Global rating agency Moody's Investors Service downgraded its outlook for China to "negative" from "stable" Wednesday. It cited uncertainty over economic reforms, escalating government debt and declining forex reserves as reasons for the downgrade.
"Without credible and efficient reforms, China's GDP growth would slow more markedly as a high debt burden dampens business investment and demographics turn increasingly unfavourable. Government debt would increase more sharply than we currently expect," Moody's said in a note Wednesday.
China's foreign exchange reserves have declined by $762 billion over the last 18 months.
The agency said the Chinese authorities' credibility to implement reforms is at risk due to incompletion or partial reversal of some reforms.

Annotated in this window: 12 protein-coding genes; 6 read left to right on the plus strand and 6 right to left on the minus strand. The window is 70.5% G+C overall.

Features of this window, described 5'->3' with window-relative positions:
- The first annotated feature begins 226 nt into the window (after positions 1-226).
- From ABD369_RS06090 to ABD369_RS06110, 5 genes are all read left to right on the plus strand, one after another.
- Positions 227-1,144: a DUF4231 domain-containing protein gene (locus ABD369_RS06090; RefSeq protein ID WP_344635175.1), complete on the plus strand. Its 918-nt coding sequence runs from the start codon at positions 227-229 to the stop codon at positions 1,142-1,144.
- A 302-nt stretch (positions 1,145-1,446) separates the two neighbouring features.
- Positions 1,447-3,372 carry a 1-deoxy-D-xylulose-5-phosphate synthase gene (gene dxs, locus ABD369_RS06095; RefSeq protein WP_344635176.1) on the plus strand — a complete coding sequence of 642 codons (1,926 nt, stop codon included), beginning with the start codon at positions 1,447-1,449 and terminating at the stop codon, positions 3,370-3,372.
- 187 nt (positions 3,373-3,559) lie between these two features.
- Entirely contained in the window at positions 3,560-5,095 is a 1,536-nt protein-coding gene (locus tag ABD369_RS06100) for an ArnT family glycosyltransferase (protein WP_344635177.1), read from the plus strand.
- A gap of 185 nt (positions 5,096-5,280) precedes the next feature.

"Interventions in the equity and foreign exchange markets over the past year suggest that ensuring financial and economic stability is also an objective, but there is considerably uncertainty about policy priorities," Moody's said.
Last year, trading on Chinese stock markets was suspended a few times as investors sold off their stocks aggressively amid doubts over the government's ability to prop up falling markets.
However, Moody's maintained an "Aa3" rating for China, saying the country's massive reserves give scope for the authorities to initiate reforms and gradually address economic imbalances.
Nevertheless, the agency warned that China might see further downgrade in its rating if it is slow in implementing reforms "needed" to keep growth intact and to support government's financials.
"It's not a worrying sign yet, but rather a negative direction. That's what Moody's is flagging," Trinh Nguyen, senior economist for emerging Asia at global asset manager Nataxis, told Reuters.
"But they have room to do this. They have one of the lowest government debt as a share of GDP in comparison to other emerging nations. And most importantly, as China has a current account surplus it can fund its own fiscal expansion," Nguyen said.